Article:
You would make an excellent motivational speaker for underprivileged/disadvantaged children. The sooner that they learn that:
(a) No one GIVES it to you
(b) The fire comes from within you
(c) you really CAN do it!
We will all be blessed with more young people that make something of themselves, and hopefully give back to others.
Just my two cents.
Good luck with the rest of your cycle. Like Bigs, I am really rooting for you. Although I am not crying for you with that GULC acceptance. ;-)
Yup, same here.
I'm getting ready to order my study materials for the June 2011 LSAT for Fall 2012 admission. I am just like the previous poster who has set a relatively high goal for themselves. For me, while 165+ would gain admission to all the schools on my list, a 170+ would put me firmly into scholarship range. I'm a 46 y/o non-trad, so minimizing cost is almost as important as the prestige of any prospective school.
I'm as nervous as everyone else. More seems to ride on this than almost anything. At least a "PASS" grade on the Bar Exam gets you the ticket to the show. On the LSAT, almost everything is riding on you distinguishing yourself from the crowd.
I am a Floridian (Tampa native living in Pinellas County), and my choices echo what the other posters have stated:
UM is great, but I don;t think the cost is justified vs. UF or FSU. For what it's worth, I have heard that FSU and UF degrees are
respected state-wide, but UM is really the "big dog" only in the Miami area.
#1: FSU (low cost public/in the state capitol for public sector networking)-Tallahassee
#2 UF (low cost public/good school/not much IN G'ville but UF)-Gainesville
#3 UM (HIGH cost private/ONLY with a substantial scholarship offer)-Miami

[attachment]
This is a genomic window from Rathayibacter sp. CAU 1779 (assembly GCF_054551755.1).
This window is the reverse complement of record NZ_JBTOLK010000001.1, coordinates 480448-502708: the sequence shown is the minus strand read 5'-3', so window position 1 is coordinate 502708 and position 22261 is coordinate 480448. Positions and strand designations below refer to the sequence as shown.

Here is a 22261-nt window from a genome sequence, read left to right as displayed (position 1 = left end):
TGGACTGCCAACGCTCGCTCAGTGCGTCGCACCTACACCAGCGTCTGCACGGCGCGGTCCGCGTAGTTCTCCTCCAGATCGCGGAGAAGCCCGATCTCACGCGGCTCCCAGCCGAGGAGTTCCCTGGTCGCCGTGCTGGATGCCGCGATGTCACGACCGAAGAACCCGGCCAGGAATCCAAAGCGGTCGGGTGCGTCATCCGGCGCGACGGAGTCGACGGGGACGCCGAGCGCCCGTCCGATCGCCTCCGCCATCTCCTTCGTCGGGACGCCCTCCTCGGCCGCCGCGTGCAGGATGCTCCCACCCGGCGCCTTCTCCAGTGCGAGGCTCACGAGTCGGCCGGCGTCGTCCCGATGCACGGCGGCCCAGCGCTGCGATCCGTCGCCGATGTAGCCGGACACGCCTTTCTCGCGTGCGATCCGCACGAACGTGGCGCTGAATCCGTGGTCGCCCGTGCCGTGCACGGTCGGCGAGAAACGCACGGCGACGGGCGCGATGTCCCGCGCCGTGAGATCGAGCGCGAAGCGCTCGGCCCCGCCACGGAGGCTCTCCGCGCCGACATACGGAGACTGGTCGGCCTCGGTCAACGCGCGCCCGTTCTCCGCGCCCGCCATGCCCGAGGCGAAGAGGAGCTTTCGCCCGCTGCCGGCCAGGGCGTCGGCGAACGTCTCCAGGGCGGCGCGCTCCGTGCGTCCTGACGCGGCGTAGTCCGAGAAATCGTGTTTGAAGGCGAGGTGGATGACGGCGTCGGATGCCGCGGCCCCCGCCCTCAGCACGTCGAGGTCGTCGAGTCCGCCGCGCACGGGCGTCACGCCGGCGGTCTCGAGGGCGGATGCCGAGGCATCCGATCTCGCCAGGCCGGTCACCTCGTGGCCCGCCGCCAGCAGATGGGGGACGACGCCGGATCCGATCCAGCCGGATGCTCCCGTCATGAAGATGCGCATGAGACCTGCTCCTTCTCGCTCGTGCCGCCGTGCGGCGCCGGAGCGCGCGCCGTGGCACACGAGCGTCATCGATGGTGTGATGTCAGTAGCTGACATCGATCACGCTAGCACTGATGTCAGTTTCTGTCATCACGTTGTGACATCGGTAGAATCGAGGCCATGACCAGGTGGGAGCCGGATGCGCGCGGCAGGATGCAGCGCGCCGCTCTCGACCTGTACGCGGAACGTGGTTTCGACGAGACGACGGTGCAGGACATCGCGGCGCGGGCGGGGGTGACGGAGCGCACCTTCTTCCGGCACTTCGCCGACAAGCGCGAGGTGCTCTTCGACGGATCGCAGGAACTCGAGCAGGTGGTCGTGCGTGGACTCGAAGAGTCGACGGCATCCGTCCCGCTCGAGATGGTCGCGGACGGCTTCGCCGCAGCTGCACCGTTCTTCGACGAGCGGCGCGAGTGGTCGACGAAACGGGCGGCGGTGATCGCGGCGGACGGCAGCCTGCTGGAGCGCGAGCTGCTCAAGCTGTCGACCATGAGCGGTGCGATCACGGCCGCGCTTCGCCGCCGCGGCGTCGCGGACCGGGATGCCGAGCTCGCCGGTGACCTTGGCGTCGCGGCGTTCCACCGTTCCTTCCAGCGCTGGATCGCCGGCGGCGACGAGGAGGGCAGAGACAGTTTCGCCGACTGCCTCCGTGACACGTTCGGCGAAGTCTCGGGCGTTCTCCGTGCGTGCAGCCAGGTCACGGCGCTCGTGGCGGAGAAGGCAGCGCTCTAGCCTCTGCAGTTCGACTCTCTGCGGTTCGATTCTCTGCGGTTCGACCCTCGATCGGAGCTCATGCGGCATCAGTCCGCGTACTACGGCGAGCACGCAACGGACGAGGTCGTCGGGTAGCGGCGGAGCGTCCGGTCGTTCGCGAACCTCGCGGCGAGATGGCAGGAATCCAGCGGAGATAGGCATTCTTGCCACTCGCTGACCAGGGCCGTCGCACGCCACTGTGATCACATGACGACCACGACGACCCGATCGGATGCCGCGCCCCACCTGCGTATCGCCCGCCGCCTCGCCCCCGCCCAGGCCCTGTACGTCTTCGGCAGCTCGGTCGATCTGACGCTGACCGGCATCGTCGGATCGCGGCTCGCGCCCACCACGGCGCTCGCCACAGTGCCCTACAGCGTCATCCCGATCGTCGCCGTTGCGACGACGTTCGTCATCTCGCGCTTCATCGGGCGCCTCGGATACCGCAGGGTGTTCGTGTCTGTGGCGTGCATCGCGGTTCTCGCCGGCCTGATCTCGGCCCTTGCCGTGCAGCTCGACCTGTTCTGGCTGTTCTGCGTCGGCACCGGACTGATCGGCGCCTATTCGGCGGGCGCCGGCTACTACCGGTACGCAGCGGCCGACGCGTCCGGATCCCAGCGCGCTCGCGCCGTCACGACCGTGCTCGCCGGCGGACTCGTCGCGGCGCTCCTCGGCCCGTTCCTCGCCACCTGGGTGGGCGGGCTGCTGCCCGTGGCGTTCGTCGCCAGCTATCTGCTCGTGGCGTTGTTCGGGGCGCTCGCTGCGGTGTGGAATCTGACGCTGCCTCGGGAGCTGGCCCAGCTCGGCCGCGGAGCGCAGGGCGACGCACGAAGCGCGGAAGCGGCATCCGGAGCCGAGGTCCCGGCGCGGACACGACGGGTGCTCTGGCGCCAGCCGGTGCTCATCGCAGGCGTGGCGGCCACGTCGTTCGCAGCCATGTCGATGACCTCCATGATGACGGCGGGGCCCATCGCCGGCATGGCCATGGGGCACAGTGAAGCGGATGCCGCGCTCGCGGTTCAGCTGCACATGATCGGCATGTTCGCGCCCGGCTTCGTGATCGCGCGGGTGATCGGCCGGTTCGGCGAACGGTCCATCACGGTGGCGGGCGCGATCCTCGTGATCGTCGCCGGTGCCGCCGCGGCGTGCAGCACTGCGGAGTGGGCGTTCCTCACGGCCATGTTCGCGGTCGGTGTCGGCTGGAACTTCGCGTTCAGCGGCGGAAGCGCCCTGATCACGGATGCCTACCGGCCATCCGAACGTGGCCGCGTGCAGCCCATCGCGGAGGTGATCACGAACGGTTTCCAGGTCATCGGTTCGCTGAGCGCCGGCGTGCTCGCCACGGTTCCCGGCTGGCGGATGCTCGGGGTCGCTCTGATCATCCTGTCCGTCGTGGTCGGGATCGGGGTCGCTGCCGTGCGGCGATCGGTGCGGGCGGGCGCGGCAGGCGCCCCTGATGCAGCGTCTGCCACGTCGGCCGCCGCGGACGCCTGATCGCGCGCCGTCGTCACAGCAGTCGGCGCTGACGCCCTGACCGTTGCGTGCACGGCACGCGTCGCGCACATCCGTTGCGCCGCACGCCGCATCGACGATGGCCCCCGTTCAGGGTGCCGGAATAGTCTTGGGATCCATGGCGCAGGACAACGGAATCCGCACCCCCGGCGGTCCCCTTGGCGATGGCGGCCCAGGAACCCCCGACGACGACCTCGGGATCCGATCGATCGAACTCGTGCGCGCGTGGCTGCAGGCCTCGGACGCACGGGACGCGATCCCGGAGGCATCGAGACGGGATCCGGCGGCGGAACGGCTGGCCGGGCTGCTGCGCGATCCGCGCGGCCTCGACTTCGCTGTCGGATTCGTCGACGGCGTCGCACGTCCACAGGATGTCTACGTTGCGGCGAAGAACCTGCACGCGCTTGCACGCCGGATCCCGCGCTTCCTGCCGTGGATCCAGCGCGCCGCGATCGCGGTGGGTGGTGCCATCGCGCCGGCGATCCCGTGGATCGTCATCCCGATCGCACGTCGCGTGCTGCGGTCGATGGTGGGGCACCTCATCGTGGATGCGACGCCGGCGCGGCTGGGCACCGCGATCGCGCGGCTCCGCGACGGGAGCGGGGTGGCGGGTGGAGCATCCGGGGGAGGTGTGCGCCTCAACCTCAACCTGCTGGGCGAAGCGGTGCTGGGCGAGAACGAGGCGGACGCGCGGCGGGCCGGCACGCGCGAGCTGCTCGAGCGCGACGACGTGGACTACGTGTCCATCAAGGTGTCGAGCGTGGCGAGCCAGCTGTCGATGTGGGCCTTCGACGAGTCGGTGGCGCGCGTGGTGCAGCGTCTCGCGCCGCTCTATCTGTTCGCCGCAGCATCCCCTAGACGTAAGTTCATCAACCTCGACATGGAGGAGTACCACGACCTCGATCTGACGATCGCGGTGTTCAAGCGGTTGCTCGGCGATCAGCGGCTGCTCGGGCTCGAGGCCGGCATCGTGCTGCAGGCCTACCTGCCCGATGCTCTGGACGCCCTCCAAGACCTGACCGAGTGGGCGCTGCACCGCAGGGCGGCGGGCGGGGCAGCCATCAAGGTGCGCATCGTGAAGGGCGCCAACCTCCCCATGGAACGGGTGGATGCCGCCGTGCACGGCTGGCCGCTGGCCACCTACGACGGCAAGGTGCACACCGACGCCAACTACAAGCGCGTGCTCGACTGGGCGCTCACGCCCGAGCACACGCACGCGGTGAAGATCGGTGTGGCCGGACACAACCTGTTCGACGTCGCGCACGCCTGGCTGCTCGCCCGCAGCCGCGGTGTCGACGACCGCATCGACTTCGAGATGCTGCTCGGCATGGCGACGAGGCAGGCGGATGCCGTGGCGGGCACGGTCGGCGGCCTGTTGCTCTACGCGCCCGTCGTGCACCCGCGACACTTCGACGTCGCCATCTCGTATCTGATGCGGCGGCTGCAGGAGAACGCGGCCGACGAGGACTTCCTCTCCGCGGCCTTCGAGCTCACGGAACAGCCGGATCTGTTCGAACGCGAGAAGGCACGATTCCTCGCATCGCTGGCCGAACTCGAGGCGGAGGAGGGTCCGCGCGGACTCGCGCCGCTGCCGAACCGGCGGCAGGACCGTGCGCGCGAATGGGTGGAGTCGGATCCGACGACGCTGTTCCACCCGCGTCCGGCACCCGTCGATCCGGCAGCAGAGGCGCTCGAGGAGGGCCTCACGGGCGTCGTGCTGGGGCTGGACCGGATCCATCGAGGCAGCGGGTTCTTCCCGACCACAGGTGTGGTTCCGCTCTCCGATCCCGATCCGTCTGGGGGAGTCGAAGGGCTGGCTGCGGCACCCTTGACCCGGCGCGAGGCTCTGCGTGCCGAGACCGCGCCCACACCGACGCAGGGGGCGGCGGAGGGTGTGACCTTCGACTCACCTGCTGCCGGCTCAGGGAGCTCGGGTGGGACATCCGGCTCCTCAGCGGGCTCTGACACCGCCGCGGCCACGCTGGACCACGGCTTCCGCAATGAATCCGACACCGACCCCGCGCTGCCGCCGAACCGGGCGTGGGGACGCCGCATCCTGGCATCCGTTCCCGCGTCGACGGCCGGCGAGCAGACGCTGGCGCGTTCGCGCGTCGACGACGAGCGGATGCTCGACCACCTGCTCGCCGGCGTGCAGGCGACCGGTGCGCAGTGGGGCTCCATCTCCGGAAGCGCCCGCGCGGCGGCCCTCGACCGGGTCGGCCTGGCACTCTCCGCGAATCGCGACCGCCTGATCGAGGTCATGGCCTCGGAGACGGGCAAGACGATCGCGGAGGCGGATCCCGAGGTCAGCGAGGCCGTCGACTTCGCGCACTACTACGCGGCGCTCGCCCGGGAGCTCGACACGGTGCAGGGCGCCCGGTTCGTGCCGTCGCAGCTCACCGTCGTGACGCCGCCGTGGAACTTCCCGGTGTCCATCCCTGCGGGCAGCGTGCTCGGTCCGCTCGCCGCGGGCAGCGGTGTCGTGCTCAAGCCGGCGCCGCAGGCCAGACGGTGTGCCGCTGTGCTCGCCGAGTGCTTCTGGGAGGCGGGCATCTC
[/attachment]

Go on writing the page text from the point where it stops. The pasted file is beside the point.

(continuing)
#4 Stetson (HIGH cost private/Tier 3/local to me/ONLY with a substantial scholarship offer)-Gulfport(near St. Petersburg)
#6 FIU (low cost public/Tier 4/safety choice)-Miami
#7 Florida A&M (BAD rep/low cost/only if NO ONE else will accept me, unlikely)-Orlando
As a 0L, I claim absolutely no credibility. As an experienced manager, however, I can venture a guess. If you were interested
in becoming a litigator, I could see how a litigation-type firm could see something positive in the internship with the AUSA.
Black Law Student Discussion Board / Re: University of Wyoming -- 3.15, hopeful 150 on Dec LSAT, good chances?« on: November 30, 2010, 04:36:44 AM »
Here are the statistics for University of Wyoming for last year's cycle (2009-2010):
This should help. Good luck!
« on: November 30, 2010, 04:30:40 AM »
First of all, you will have to re-take the LSAT. Only LSATs taken in the last five years count. The primary admissions factors have always been and remain your
UGPA and LSAT score. Beware that your LSAC GPA may very well be lower than your degree GPA. LSAC counts each any every course you have ever taken, as I understand it.
If you want to check how your presumed numbers stack up in terms of potential school admissions, try the LSAT/UGPA calculator:
You are what is called an extreme splitter, if you indeed can achieve another 170-plus LSAT. You should be able to gain admission to a school in the NE region.
I hope this helps. Good luck.